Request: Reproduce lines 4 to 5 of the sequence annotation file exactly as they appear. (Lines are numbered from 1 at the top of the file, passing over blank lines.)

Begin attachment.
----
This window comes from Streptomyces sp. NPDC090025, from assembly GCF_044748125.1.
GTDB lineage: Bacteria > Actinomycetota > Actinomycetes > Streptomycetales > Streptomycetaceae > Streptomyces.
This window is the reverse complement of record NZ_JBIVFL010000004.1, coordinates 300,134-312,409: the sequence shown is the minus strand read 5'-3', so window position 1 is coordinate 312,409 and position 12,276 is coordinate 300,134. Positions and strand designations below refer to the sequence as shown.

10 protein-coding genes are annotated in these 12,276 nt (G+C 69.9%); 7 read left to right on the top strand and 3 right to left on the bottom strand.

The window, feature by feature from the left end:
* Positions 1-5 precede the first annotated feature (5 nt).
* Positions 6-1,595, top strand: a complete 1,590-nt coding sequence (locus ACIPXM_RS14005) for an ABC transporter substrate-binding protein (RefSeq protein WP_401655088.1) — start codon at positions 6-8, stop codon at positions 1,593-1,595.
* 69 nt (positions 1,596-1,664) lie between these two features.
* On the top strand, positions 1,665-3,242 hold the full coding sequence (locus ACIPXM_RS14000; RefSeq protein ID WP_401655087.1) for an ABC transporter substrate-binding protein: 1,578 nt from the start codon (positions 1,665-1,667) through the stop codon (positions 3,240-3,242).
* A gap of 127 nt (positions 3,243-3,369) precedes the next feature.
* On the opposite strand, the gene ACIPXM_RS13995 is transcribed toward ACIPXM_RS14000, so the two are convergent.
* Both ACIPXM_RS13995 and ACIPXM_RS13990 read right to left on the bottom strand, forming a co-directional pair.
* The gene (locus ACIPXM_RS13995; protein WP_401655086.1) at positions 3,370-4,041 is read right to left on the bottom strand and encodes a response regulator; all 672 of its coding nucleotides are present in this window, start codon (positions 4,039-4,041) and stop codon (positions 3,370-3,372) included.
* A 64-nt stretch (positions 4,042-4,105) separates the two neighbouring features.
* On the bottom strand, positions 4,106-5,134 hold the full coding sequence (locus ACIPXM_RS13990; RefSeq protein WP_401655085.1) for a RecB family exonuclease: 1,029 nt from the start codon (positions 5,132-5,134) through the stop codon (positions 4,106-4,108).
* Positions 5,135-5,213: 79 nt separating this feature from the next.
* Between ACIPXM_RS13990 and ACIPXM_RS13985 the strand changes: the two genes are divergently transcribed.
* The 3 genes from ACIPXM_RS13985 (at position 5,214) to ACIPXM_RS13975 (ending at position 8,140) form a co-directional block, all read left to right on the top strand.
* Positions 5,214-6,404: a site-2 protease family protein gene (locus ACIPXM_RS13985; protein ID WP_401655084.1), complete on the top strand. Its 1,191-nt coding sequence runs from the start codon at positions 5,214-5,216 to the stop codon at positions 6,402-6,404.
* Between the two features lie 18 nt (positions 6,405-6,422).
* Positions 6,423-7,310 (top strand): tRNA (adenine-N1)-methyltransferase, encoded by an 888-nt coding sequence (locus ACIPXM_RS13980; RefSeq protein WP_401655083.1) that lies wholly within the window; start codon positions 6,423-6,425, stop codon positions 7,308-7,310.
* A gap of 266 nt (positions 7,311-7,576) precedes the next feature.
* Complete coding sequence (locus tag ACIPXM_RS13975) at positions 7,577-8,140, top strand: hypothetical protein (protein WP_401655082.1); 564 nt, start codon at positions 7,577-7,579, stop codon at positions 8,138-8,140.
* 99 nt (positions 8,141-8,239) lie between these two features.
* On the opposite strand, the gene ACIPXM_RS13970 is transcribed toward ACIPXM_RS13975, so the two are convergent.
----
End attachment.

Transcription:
10 protein-coding genes are annotated in these 12,276 nt (G+C 69.9%); 7 read left to right on the top strand and 3 right to left on the bottom strand.

The window, feature by feature from the left end: